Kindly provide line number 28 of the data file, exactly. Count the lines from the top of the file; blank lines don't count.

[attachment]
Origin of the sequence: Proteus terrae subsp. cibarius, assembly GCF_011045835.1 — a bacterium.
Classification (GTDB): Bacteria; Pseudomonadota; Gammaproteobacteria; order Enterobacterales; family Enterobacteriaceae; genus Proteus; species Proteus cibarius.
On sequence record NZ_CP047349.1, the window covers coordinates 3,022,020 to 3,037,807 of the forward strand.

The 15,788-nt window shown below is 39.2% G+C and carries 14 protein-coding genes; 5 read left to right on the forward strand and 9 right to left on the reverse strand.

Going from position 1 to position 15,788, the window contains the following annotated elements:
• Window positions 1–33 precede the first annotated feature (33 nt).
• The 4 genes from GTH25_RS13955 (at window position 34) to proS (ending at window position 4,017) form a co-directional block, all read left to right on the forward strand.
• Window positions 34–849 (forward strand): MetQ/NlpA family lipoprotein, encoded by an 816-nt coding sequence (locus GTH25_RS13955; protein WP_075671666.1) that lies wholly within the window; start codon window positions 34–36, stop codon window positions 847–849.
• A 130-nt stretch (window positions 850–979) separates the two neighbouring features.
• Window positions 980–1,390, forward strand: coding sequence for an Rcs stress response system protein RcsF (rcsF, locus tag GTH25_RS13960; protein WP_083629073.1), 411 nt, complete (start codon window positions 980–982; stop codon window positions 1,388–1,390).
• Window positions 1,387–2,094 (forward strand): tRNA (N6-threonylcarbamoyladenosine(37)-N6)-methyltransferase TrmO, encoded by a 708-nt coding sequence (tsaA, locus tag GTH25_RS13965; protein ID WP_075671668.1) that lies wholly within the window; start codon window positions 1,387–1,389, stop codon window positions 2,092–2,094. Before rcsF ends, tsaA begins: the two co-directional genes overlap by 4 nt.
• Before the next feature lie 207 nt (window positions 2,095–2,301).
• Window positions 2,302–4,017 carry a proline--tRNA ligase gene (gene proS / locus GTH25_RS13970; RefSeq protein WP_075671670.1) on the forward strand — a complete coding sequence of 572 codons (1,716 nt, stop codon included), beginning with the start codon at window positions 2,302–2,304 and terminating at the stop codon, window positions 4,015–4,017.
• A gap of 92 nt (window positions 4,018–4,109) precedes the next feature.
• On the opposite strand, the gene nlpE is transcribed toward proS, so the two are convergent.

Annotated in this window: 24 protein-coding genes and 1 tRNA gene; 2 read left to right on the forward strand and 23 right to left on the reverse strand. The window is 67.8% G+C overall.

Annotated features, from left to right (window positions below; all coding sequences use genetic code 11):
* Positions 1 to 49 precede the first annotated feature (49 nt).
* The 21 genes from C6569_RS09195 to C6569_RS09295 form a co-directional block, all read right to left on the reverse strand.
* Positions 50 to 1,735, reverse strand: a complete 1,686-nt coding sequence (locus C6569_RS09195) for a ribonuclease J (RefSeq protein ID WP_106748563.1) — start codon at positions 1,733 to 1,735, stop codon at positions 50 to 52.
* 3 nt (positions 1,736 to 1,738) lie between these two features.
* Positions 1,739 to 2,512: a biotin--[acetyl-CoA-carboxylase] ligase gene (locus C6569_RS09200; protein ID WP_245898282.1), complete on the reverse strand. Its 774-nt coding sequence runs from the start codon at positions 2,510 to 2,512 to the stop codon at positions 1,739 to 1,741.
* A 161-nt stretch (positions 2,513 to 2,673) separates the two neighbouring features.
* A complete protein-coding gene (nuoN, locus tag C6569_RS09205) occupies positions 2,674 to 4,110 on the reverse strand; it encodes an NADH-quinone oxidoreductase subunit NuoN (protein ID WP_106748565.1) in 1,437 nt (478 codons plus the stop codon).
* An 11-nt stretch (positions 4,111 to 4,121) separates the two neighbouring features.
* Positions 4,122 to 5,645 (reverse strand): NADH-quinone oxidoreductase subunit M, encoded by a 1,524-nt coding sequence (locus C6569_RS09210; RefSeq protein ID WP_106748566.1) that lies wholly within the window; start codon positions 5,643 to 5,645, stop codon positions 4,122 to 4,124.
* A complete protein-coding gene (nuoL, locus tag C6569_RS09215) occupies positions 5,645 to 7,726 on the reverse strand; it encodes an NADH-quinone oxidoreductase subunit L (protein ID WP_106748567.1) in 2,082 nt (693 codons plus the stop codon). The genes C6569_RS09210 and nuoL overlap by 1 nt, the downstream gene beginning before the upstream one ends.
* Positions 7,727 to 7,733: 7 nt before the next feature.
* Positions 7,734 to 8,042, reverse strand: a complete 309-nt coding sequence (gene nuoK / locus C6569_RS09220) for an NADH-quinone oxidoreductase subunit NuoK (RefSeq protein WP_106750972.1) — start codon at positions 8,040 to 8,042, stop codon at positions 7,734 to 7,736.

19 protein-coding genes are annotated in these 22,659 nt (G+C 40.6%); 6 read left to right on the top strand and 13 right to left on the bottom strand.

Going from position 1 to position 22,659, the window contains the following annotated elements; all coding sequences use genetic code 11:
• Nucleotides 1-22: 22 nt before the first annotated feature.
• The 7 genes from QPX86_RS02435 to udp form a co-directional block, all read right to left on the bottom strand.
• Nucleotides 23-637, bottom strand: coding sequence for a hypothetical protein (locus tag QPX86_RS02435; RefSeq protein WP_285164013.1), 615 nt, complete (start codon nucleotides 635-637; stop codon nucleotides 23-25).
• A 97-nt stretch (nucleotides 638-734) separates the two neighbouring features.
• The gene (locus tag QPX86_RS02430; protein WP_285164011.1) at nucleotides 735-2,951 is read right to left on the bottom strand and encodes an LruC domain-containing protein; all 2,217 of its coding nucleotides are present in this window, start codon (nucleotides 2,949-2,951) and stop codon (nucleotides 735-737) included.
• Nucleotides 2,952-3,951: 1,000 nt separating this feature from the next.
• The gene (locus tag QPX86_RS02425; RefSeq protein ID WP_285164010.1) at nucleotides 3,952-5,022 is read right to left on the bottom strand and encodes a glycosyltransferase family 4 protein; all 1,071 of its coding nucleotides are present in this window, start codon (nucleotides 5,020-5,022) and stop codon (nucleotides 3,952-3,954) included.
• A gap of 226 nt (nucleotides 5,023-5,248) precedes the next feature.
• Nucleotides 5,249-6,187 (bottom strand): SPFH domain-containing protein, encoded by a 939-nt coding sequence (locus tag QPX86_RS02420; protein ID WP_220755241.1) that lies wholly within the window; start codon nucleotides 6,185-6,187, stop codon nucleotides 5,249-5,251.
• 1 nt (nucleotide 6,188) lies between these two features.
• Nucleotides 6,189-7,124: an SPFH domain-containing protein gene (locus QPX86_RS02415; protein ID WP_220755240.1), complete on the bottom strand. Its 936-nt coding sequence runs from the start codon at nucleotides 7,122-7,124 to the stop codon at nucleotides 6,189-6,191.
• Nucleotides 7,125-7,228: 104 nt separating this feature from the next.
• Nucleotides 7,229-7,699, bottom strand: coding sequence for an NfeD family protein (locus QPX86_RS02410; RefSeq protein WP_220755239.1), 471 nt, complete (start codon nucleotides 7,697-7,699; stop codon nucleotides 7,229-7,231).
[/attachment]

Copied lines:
* Positions 7,727 to 7,733: 7 nt before the next feature.